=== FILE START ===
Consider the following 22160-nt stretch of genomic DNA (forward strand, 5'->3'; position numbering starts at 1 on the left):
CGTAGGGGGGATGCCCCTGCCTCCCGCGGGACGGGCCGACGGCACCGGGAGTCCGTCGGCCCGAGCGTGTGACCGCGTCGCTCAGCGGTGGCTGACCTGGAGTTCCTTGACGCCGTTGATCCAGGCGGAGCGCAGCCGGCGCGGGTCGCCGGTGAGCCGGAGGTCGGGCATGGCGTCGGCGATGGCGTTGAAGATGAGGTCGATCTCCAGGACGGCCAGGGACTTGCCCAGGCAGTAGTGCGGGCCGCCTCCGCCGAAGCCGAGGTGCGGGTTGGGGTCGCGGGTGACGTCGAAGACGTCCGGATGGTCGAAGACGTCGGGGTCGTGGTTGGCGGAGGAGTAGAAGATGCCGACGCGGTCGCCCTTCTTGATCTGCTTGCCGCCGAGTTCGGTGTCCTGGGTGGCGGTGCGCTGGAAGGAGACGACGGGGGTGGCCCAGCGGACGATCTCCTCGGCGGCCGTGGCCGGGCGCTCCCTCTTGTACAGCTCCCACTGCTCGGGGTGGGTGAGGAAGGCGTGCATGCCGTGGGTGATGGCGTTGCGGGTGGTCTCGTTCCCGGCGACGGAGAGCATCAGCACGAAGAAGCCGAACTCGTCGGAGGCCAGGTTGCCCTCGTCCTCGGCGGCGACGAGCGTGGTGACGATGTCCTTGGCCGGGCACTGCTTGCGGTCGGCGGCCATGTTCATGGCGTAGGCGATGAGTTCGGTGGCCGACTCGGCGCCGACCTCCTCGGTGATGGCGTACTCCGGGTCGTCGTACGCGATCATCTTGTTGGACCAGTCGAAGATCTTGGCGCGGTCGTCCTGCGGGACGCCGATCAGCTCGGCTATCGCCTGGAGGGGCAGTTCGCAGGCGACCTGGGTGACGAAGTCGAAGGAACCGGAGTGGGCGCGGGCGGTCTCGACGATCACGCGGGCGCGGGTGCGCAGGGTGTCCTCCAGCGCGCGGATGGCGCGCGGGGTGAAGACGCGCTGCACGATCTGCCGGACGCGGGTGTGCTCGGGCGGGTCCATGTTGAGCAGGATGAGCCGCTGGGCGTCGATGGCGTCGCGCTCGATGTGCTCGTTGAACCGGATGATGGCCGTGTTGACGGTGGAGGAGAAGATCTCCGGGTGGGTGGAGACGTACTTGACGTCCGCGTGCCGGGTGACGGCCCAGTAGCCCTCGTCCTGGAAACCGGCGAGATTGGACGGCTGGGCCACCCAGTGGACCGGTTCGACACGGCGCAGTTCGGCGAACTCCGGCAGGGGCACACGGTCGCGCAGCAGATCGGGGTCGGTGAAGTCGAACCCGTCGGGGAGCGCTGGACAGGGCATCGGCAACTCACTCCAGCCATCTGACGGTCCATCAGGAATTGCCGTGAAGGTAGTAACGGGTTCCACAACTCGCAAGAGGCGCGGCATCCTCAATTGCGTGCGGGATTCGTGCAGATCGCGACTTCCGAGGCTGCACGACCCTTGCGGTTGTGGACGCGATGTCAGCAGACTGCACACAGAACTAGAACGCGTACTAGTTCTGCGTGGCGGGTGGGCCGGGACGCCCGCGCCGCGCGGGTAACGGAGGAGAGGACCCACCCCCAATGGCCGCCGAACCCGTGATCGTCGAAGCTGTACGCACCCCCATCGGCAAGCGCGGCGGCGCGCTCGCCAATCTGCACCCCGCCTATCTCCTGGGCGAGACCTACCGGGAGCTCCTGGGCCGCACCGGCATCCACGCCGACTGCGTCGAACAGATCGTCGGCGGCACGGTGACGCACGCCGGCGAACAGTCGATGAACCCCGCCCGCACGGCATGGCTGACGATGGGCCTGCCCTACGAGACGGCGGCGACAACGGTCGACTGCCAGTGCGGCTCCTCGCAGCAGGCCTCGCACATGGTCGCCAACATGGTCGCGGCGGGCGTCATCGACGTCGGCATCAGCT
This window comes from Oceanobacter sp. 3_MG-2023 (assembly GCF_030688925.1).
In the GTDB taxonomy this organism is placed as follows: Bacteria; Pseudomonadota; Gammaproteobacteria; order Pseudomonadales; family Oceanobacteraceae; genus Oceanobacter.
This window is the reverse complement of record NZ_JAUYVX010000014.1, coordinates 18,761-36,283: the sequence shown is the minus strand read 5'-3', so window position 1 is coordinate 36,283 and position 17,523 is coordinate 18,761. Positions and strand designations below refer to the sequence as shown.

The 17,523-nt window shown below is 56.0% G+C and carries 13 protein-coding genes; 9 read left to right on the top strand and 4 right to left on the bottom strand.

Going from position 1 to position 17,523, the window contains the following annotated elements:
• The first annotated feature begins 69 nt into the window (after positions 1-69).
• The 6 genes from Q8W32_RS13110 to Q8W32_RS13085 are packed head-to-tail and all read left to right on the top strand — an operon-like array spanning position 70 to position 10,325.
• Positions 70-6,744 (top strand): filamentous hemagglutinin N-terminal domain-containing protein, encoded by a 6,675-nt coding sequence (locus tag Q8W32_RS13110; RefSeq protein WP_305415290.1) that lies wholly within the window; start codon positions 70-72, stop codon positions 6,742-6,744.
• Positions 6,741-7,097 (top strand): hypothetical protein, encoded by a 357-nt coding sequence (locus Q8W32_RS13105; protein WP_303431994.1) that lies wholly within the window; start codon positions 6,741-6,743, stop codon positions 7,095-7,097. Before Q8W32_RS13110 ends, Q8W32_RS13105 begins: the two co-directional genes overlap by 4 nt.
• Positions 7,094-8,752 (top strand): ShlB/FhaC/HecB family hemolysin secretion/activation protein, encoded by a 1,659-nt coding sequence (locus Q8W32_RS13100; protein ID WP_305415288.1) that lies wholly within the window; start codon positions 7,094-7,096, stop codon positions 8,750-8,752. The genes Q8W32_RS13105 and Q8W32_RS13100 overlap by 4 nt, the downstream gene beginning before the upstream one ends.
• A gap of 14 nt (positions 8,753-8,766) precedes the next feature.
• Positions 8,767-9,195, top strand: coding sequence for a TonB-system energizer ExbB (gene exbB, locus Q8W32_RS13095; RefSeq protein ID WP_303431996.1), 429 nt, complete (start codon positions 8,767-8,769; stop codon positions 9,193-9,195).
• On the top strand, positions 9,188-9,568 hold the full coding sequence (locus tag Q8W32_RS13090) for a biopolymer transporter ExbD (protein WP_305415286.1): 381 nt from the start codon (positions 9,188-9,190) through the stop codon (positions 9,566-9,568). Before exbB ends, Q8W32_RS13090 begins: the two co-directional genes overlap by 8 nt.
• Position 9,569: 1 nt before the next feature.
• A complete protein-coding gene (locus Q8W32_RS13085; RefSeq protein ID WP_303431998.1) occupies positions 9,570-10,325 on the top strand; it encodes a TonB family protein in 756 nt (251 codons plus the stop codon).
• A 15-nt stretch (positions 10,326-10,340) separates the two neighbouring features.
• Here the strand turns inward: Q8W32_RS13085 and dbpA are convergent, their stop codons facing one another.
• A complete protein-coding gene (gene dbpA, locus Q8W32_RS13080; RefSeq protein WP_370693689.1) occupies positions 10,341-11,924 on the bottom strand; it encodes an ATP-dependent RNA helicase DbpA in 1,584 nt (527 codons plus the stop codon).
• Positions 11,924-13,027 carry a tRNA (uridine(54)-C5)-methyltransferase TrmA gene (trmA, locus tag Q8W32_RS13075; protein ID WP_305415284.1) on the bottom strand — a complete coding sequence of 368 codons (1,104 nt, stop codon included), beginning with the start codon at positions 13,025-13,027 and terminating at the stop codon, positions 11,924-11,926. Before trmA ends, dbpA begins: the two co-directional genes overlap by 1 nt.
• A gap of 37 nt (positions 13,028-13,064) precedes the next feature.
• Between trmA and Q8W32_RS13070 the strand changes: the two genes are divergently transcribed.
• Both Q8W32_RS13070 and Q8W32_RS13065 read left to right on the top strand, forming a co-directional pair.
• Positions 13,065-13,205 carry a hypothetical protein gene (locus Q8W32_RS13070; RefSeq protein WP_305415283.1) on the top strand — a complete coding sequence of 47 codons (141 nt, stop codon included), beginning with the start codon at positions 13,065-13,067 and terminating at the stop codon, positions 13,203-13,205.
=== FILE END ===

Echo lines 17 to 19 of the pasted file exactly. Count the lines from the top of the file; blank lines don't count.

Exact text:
• A complete protein-coding gene (locus Q8W32_RS13085; RefSeq protein ID WP_303431998.1) occupies positions 9,570-10,325 on the top strand; it encodes a TonB family protein in 756 nt (251 codons plus the stop codon).
• A 15-nt stretch (positions 10,326-10,340) separates the two neighbouring features.
• Here the strand turns inward: Q8W32_RS13085 and dbpA are convergent, their stop codons facing one another.